Accounting Standards, Not Elections or Litigation, Will Finally Enable Reform

Edward Ring

Director, Water and Energy Policy

Edward Ring
February 19, 2013

Accounting Standards, Not Elections or Litigation, Will Finally Enable Reform

“Apres moi le deluge”

Louis XV

If accounting standards were peasants with pitchforks, then this quote from the last King of France to die with a head on his shoulders might well describe what lies before us. Because history may remember 2013 as the last year that public entities could hide their debts and deceive their taxpaying peasantry, so their unionized workforces might continue to live the lifestyles of French aristocrats.

Earlier this week the California Public Policy Center released a study that calculates California’s total unfunded pension liability using the new criteria proposed by Moody’s Investor Services for adoption in 2014. Since Moody’s is the largest bond credit rating service in the world, using their guidelines is not a mere academic exercise, at least not if California’s municipal governments hope to continue to issue bonds to cover their ongoing budget deficits.

The relevance of these calculations is compounded by the fact that GASB, the Government Accounting Standards Board, plans to require municipalities to include unfunded pension liabilities on their balance sheets starting in 2014. Moody’s and GASB: Unlikely sparks to fire a revolution.

How many billions are we talking about?

Using the data from a March 20, 2012 report from the California State Controller entitled “Public Retirement Systems Annual Report for the fiscal year ended June 30, 2010,” the CPPC study revalued the official unfunded pension fund liability – for all state and local government pension funds – exactly according to Moody’s proposed guidelines.

The result was dramatic. Instead of California’s total public employee pension plans being underfunded by $128.3 billion, which is the state controller’s official estimate, the amount of underfunding nearly tripled, to 328.6 billion.

In a UnionWatch editorial posted earlier this year “How Big Is California’s Wall of Debt,” we estimated the total debt facing California’s taxpayers at $872 billion, which equates to something like $87,000 for every household in the state. In that number we included $360 billion for the total unfunded pension AND retirement healthcare liability. This more recent and more comprehensive study merely confirms those numbers; if anything, they are still on the low side.

Skeptics are invited to read the study, entitled “How Lower Earnings Will Impact California’s Total Unfunded Pension Liability,” in its entirety. They are invited to download the spreadsheet made available so they may themselves replicate and validate the numbers. Pension finance may require a bit of browbeating, but it isn’t rocket science. Get informed, or get out of the way.

What is happening instead? Everywhere in California, unions are relentlessly pushing back against even modest reforms to pension benefits. With unlimited money and manpower, implacable resolve, and perpetual energy, they will prevail again and again – until the tsunami of financial reality finally hits the shore.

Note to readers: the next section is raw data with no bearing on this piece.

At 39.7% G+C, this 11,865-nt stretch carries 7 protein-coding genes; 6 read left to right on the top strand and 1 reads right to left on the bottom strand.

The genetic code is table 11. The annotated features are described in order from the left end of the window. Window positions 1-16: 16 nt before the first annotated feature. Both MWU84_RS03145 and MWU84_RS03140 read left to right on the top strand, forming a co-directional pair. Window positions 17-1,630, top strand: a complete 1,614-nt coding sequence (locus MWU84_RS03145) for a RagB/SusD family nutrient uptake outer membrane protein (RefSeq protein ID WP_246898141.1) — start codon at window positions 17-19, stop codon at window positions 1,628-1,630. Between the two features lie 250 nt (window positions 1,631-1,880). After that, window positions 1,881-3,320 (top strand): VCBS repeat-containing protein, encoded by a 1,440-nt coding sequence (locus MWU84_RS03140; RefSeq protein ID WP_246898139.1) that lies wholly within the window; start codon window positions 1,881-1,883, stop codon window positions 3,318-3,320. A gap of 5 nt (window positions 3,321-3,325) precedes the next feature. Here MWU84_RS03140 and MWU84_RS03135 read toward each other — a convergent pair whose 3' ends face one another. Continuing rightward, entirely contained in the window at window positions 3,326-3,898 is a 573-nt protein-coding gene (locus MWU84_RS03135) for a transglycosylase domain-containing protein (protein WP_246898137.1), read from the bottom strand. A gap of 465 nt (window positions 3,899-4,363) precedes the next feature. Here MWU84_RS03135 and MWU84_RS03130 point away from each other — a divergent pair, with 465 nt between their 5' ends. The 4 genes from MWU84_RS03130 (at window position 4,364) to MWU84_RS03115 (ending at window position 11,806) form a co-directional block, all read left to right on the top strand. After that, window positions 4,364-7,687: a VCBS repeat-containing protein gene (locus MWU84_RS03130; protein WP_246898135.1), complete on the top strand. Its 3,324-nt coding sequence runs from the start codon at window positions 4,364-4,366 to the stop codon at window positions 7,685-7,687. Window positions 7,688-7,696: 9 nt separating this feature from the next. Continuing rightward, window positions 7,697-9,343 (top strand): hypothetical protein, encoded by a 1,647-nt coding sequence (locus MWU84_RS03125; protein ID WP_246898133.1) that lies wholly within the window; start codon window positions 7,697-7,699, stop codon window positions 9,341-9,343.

Spokespersons for public employee unions supposedly abhor the manipulations and machinations of finance capitalists. Pointing to examples ranging from Enron to Goldman Sachs, they claim the workers are fleeced and the rich get richer. But their own house is dirty. The public institutions they control, the cities and counties of California, indulge in financial chicanery in order to create an illusion of solvency. They fail to recognize unfunded pension and retirement health care liabilities on their balance sheets. They refuse to disclose total outstanding state and local government debt. They issue “capital appreciation bonds,” deferred payment scams that should be illegal. They mislead voters into believing government workers are undercompensated, when in fact they now earn total pay and benefits that are well over twice the average for the private sector workers they supposedly serve. They pretend budgets are balanced by offloading entire sections of government into “special districts,” playing a shell game of deception. They campaign for tax increases to “save our schools,” then instead give the money to their partners in oppression, the insatiable pension bankers.

A fair minded reader might protest that government workers should not be compared to the aristocracy of France in 1788. Fair enough. But the average pension for someone who works a full career in California’s state or local government is now nearly $70,000 per year. For a retiree to collect that much, risk free, in the private sector, requires millions (plural) in assets. And those multi-millionaires are precisely the people our public servants, through their unions, urge us to resent, to tax, to occupy, to overthrow. The language of revolt is theirs, not ours.

Filtered through the humble green eyeshades of proper accounting standards, shimmering in the Sacramento sunset, one does not see a skyline of government buildings staffed by benign bureaucrats. Rather one may see a Bastille, a Palace of Versailles, a Hall of Mirrors, the ornate furniture of an aristocracy ruled by the union noblesse.

2014 is going to be an interesting year.

*   *   * is edited by Ed Ring, who can be reached at

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